A comprehensive handbook to the two scenic archipelagos of the Dodecanese and East Aegean, this guide contains a full-colour section introducing the islands' highlights, plus critical reviews of the best places to stay, eat and drink. The book also provides detailed coverage of the best hikes, unspoilt beaches and historic monuments and practical guidance on local transport and inter-island ferries. Boat and bus schedules are included."
Morocco, Algeria, Libya and Tunisia including Gibraltar, Pantelleria and the Pelagie Islands and Malta. The 4th edition (2010) of this popular pilot has been updated, new photos added and harbour plans revised.
This is a guide intended both for island-hoppers on a flight-only deal, and for package holidaymakers based on one or two islands for a couple of weeks. This book covers all the islands in sufficient detail to be useful even to those who have had their accommodation pre-booked.
In this study, Assaf Yasur-Landau examines the early history of the biblical Philistines who were among the 'Sea Peoples' who migrated from the Aegean area to the Levant during the early twelfth century BC. Creating an archaeological narrative of the migration of the Philistines, he combines an innovative theoretical framework on the archaeology of migration with new data from excavations in Greece, Turkey, Cyprus, Syria, Lebanon, and Israel and thereby reconstructs the social history of the Aegean migration to the southern Levant. The author follows the story of the migrants from the conditions that caused the Philistines to leave their Aegean homes, to their movement eastward along the sea and land routes, to their formation of a migrant society in Philistia and their interaction with local populations in the Levant. Based on the most up-to-date evidence, this book offers a new and fresh understanding of the arrival of the Philistines in the Levant.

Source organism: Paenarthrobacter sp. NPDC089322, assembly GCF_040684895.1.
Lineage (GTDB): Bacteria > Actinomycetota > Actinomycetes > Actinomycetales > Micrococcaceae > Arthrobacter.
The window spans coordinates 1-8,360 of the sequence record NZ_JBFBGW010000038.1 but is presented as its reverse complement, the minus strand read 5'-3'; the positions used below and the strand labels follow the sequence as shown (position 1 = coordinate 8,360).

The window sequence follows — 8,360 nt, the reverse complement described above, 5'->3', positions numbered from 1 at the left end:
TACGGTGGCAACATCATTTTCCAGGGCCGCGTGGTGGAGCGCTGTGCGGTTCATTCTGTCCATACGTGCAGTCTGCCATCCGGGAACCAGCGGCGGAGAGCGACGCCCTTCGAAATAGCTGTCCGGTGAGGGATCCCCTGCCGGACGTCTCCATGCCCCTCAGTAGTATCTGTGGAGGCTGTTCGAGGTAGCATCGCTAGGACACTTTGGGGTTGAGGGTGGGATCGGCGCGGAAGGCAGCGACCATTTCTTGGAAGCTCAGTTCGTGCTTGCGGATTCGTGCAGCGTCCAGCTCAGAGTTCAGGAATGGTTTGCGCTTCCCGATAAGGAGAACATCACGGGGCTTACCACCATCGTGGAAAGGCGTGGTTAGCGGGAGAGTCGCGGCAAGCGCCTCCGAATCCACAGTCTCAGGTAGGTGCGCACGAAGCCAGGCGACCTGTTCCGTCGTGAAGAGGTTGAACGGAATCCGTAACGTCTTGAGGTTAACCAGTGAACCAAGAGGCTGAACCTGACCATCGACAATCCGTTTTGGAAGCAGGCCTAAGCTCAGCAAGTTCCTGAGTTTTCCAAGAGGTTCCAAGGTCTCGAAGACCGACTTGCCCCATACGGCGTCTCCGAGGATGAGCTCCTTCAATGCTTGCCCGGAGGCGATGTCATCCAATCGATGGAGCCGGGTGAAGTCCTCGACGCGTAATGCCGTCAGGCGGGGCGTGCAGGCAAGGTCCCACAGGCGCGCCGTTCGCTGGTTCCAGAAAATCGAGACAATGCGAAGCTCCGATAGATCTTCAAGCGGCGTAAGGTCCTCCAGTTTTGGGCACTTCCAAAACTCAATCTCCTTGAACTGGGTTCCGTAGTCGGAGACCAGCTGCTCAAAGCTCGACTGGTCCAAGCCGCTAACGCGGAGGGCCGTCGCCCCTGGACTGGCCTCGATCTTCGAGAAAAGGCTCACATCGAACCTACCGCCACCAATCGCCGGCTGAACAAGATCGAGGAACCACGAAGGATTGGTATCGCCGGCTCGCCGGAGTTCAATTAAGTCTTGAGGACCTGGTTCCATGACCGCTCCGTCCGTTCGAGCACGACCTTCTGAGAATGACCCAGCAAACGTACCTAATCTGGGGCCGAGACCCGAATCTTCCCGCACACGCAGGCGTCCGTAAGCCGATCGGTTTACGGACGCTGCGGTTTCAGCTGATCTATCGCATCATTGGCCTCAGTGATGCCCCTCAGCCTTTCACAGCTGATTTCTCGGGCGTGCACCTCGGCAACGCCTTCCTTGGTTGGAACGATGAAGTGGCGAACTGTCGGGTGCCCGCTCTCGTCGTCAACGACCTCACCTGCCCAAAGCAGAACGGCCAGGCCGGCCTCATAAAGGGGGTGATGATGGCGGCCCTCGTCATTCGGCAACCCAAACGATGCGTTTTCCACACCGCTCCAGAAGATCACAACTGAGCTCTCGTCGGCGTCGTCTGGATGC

an archaeological study of Egyptians, Canaanites, Philistines, and early Israel, 1300–1100 B.C.E.
Author: Ann E. Killebrew
Publisher: Society of Biblical Lit
Ancient Israel did not emerge within a vacuum but rather came to exist alongside various peoples, including Canaanites, Egyptians, and Philistines. Indeed, Israel’s very proximity to these groups has made it difficult—until now—to distinguish the archaeological traces of early Israel and other contemporary groups. Through an analysis of the results from recent excavations in light of relevant historical and later biblical texts, this book proposes that it is possible to identify these peoples and trace culturally or ethnically defined boundaries in the archaeological record. Features of late second-millennium B.C.E. culture are critically examined in their historical and biblical contexts in order to define the complex social boundaries of the early Iron Age and reconstruct the diverse material world of these four peoples. Of particular value to scholars, archaeologists, and historians, this volume will also be a standard reference and resource for students and other readers interested in the emergence of early Israel.
In the early twenty-first century, it is now clear that religion is increasingly influential in the political realm in ways which call into question the principles and practices of secularism. The Iranian revolution of 1978-9 marked the decisive ‘reappearance’ of political religion in global politics, highlighting a major development which is the subject of this edited volume. Addressing a highly salient and timely topic, this book examines the consequences of political interactions involving the state and religious actors in Christian, Muslim and Judaist contexts. Building on research, the basic premise of this text is that religious actors – including Islamist groups, the Roman Catholic and the Orthodox churches – pose various challenges for citizenship, democracy, and secularisation in Europe, the Middle East and North Africa (MENA). The key questions on which the book focuses are: Why, how, and when do religious actors seek to influence political outcomes in these regions? Providing a survey of what is happening in relation to the interaction of religion and politics, both domestically and internationally, this book will be of interest to students and scholars of politics, religion, European and Middle East studies.